The master of science in law enforcement and public safety leadership is a more modern degree that was born from an industry need for strategic law enforcement leaders equipped to deal with the challenging range of issues facing today’s criminal justice professionals, including police-community relations and the increased use of technology by both criminals and law enforcement.
This leadership-focused master’s degree offers an interdisciplinary approach that includes management, communication and conflict resolution, emphasizing tangible skill building and the immediate application of these skills to contemporary law enforcement and public safety issues.
Core Course examples include:
- Organizational Leadership
- Budget and Finance for Law Enforcement Leaders
- Community Engagement
- Conflict Resolution and Decision Making
- Communication for Law Enforcement Leaders
Professionals with a master’s degree in law enforcement and public safety leadership are typically working in (or aspiring to) command-level positions in local, state and federal agencies.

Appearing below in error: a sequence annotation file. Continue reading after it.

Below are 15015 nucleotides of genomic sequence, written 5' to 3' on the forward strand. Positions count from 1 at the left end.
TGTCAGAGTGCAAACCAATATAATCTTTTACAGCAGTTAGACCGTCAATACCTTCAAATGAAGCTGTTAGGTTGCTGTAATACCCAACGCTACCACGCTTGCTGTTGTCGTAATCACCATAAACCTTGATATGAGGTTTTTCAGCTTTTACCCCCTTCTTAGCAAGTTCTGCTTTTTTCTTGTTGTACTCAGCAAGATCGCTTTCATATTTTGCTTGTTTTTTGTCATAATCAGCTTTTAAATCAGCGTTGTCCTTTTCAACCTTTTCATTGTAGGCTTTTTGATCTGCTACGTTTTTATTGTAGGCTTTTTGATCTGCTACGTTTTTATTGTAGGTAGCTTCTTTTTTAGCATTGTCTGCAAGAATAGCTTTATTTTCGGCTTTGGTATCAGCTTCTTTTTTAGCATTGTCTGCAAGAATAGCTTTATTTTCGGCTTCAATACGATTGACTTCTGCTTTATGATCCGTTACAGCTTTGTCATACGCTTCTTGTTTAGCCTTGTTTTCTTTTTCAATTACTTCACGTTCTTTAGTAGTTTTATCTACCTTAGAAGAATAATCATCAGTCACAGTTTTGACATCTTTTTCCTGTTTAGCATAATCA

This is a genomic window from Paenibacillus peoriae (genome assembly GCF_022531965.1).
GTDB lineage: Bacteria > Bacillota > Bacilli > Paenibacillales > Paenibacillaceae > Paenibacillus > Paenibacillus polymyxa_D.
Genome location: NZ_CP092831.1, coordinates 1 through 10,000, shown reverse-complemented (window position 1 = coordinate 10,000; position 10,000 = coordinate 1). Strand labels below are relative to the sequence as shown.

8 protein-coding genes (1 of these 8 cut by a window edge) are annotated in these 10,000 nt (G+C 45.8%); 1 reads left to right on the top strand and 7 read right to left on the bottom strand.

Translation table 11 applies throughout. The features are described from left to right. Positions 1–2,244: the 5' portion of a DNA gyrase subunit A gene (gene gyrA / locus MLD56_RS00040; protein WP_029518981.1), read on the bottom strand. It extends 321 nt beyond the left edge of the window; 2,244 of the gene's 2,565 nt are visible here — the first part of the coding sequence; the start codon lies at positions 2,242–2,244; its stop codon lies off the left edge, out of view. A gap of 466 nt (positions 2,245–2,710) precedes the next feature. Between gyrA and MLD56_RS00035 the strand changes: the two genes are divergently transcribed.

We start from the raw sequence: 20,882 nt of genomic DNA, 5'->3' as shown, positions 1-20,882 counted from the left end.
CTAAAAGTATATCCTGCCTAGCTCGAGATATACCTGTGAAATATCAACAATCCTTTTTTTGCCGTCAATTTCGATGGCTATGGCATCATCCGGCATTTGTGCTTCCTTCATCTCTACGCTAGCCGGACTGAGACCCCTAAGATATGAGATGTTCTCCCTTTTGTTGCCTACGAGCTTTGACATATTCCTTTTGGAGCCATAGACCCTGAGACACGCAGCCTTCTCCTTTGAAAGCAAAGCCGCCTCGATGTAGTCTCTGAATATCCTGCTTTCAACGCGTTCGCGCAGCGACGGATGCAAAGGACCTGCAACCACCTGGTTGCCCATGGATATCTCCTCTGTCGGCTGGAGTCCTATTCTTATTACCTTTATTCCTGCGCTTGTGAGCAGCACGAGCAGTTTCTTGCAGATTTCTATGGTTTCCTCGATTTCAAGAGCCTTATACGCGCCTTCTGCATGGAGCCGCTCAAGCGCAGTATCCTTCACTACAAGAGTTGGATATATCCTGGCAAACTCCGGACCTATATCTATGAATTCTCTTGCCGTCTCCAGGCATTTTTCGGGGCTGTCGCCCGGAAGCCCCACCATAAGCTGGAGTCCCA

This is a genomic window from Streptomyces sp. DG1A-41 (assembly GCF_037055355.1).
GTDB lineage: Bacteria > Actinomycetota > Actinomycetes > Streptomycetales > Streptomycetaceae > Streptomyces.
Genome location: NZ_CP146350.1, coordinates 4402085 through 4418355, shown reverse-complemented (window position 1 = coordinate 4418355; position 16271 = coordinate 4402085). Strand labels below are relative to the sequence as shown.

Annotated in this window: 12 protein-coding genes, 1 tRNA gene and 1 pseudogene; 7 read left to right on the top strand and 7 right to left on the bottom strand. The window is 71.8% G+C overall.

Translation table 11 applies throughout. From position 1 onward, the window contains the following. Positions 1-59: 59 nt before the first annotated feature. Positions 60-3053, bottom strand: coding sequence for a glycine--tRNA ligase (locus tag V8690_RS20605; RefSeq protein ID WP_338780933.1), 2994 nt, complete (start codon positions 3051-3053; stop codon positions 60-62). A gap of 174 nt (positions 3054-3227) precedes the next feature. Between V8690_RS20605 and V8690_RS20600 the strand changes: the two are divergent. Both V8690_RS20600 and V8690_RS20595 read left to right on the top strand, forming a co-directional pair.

Earning Your Criminal Justice Master’s Degree: Other Factors to Consider
Choosing Your Program
Whatever program you select, following are some of the attributes you may wish to prioritize when evaluating your criminal justice master’s degree options:
- Leadership development is emphasized in the curriculum.
- Coursework is designed to be practical and applied, not abstract or theoretical.
- 21st century policing is the focus, with in-depth study of current criminal justice and law enforcement challenges.
- Law enforcement professionals and public safety organizations have collaborated with the university to ensure that the program has a relevant, real-world focus.
- Faculty is comprised of experienced criminal justice professionals.
- Tuition discounts are offered for working law enforcement professionals, active duty military, veterans and military spouses. Veterans should confirm that program accepts G.I. Bill® and participates in VA’s Yellow Ribbon Program.